Considering Conflict in Central African Republic on IndependenceAug 13, 2020 10:54AM ● By Oga Africa
After becoming independent, CAR, formerly called Ubangi-Shari, was ruled by military governments, and finally established civilian rule in 1993, an accomplishment that fell apart after a decade. Every president in the country, besides Ange-Feliz Patasse, rose to power via coup d’etat. The country’s soil is abundant in natural resources such as hydropower, uranium, gold, timber, diamonds and more. This is an underlying motivation to attain power over the land.
In 2003, a military coup led by General Francois Bozize disposed of then president Ange-Feliz Patasse. By 2004, the Central African Republic Bush War broke out between rebel forces, notably the Union of Democratic Forces for Unity (UFDR,) and the government. From 2007 to 2012, the government and rebels signed peace treaties that aimed to quell the conflicts. This de-escalation did not last long. When General Bozize was elected for a second term in 2011, public opinion saw the elections to be rigged. In 2012, various rebel groups claimed Bozize did not honor the guidelines of the treaty. These groups, who were mostly Muslim, joined together, including the UFDR, rebels from Sudan and Chad, and more. They named themselves ‘Seleka,’ which means alliance in the Sango language. They then took control of the central and northern parts of the country. This sparked the second Civil War and increased the violence, rape, killings and burning of villages happening in CAR.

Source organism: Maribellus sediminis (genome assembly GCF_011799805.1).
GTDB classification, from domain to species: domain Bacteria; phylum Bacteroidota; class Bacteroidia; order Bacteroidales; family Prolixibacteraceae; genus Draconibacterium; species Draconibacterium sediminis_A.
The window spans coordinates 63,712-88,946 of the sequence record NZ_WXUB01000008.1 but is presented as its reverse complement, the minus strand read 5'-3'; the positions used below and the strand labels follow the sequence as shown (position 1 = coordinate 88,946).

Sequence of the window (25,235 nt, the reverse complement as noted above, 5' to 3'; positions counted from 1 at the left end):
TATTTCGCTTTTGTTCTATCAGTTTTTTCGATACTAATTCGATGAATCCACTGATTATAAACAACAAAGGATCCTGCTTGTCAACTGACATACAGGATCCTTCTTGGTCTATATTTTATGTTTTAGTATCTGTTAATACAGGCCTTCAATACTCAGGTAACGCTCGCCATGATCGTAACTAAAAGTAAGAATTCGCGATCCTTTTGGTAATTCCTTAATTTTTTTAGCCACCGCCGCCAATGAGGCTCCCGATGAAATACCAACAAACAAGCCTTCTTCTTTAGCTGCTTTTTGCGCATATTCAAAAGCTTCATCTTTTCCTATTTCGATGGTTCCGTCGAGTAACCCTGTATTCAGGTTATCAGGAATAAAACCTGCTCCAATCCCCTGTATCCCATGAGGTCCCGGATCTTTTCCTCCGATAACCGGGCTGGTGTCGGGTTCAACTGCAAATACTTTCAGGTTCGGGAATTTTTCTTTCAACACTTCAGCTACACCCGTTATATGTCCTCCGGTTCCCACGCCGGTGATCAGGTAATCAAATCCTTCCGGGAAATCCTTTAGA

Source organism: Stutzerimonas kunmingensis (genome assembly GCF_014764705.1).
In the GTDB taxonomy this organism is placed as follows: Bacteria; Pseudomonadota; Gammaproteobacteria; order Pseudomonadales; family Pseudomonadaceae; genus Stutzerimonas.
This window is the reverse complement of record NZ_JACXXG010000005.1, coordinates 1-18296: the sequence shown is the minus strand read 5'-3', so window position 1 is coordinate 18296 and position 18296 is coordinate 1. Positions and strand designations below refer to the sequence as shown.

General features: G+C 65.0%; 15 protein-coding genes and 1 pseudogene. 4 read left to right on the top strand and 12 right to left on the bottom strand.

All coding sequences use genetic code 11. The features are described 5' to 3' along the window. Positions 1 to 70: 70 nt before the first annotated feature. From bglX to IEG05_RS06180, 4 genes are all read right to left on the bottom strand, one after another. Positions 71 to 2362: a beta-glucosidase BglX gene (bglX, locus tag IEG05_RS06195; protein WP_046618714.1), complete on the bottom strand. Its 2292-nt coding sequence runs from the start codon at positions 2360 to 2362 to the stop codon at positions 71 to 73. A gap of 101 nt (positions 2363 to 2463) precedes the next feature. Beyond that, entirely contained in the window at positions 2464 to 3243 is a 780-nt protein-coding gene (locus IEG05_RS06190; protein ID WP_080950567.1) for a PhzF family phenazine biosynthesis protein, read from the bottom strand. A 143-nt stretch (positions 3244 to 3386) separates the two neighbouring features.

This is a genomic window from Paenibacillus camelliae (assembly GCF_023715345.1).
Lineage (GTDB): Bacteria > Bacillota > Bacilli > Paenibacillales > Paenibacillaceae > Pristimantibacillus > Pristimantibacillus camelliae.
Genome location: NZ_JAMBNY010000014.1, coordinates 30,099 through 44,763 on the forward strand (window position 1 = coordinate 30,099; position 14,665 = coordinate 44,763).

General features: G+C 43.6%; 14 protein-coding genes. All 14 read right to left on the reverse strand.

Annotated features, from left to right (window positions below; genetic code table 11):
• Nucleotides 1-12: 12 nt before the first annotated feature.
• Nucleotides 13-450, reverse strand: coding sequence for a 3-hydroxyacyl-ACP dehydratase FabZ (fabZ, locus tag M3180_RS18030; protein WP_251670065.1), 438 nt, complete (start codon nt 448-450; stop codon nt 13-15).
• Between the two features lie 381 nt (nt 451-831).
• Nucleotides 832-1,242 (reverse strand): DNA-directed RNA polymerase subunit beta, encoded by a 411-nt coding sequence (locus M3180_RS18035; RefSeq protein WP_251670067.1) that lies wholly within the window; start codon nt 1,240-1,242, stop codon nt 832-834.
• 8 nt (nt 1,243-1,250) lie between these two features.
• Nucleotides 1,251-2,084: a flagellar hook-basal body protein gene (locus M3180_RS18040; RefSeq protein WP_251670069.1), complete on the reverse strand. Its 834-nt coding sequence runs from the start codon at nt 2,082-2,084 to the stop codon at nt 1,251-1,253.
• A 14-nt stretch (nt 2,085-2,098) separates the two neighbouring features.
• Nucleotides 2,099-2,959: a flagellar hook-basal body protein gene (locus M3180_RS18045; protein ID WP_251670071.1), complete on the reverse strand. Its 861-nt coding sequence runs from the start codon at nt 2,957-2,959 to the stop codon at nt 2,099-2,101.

In January 2013, the government and Seleka participated in peace talk, and formed a joint government including the Seleka rebels. By March of that same year, the collaboration fell apart and the rebels took over the capital, forcing Bozize to leave the country. In response to immeasurable killings, rampage and more, a new rebel group, Anti-balaka, which means ‘anti-machete’ or ‘invincible,’ made up of mostly Christians, rose in 2013 to battle the Seleka militia in the war. To this day, these groups continue fighting, terrorizing civilians, and controlling parts of the country. The Anti-balaka, who target Muslim communities in addition to the Seleka, and hundreds of other guerilla groups have joined in on the fight for power. Guns and ammunition for this ongoing conflict have been supplied by the Sudanese weapon traffickers, the Russian government, and more.
After two interim presidents, in 2014, Faustine-Archange Touadera, an independent candidate, was elected. However, outside of the capital, varying guerilla groups continue to control roughly two thirds of the country, targeting ethnic groups, committing murder, pillaging villages, violating civilians, displacing communities and forcing child soldiers to join them in doing so.
(Peul women in CAR)
The dominant ethnic group in the country are the Baya, followed by the Banda, Mandija, Sara, M-Baka Bantu, Arab-Fulani or Peul and more. The Council of Foreign Relations reports that of these groups, 2.9 million Central Africans are in need of humanitarian assistance, more than 581,362 are internally displaced and thousands have been killed.
Civil unrest, kidnapping, armed robbery and other forms of crime are commonplace in CAR, and last week, the US government posed sanctions on one of CAR’s militia leaders, Bi Sidi Souleymane, for heinous acts of violence, including murdering, raping and torturing villages in the country.
So we ask, what does Independence Day mean to CAR in yet another decade of violence? Raise awareness by sharing this article and stimulating conversation.